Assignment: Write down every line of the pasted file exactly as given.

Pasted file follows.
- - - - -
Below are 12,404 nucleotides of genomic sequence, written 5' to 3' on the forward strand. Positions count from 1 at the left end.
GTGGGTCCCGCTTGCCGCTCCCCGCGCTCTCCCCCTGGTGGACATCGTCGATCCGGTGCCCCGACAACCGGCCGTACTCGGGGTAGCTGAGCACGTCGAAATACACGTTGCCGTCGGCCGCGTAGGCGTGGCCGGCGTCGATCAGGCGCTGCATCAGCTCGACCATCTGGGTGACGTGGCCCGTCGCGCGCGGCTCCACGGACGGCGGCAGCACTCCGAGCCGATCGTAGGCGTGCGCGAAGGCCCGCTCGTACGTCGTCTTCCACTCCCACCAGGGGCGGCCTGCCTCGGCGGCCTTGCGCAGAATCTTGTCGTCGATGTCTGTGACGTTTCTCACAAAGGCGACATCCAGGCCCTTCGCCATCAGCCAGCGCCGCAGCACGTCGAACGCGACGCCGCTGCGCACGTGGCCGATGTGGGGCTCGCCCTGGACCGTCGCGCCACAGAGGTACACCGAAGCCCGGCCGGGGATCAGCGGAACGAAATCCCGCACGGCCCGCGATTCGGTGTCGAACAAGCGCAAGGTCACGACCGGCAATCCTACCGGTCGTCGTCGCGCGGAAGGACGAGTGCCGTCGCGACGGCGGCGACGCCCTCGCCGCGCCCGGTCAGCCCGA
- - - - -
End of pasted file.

Below are 12,404 nucleotides of genomic sequence, written 5' to 3' on the forward strand. Positions count from 1 at the left end.
GTGGGTCCCGCTTGCCGCTCCCCGCGCTCTCCCCCTGGTGGACATCGTCGATCCGGTGCCCCGACAACCGGCCGTACTCGGGGTAGCTGAGCACGTCGAAATACACGTTGCCGTCGGCCGCGTAGGCGTGGCCGGCGTCGATCAGGCGCTGCATCAGCTCGACCATCTGGGTGACGTGGCCCGTCGCGCGCGGCTCCACGGACGGCGGCAGCACTCCGAGCCGATCGTAGGCGTGCGCGAAGGCCCGCTCGTACGTCGTCTTCCACTCCCACCAGGGGCGGCCTGCCTCGGCGGCCTTGCGCAGAATCTTGTCGTCGATGTCTGTGACGTTTCTCACAAAGGCGACATCCAGGCCCTTCGCCATCAGCCAGCGCCGCAGCACGTCGAACGCGACGCCGCTGCGCACGTGGCCGATGTGGGGCTCGCCCTGGACCGTCGCGCCACAGAGGTACACCGAAGCCCGGCCGGGGATCAGCGGAACGAAATCCCGCACGGCCCGCGATTCGGTGTCGAACAAGCGCAAGGTCACGACCGGCAATCCTACCGGTCGTCGTCGCGCGGAAGGACGAGTGCCGTCGCGACGGCGGCGACGCCCTCGCCGCGCCCGGTCAGCCCGA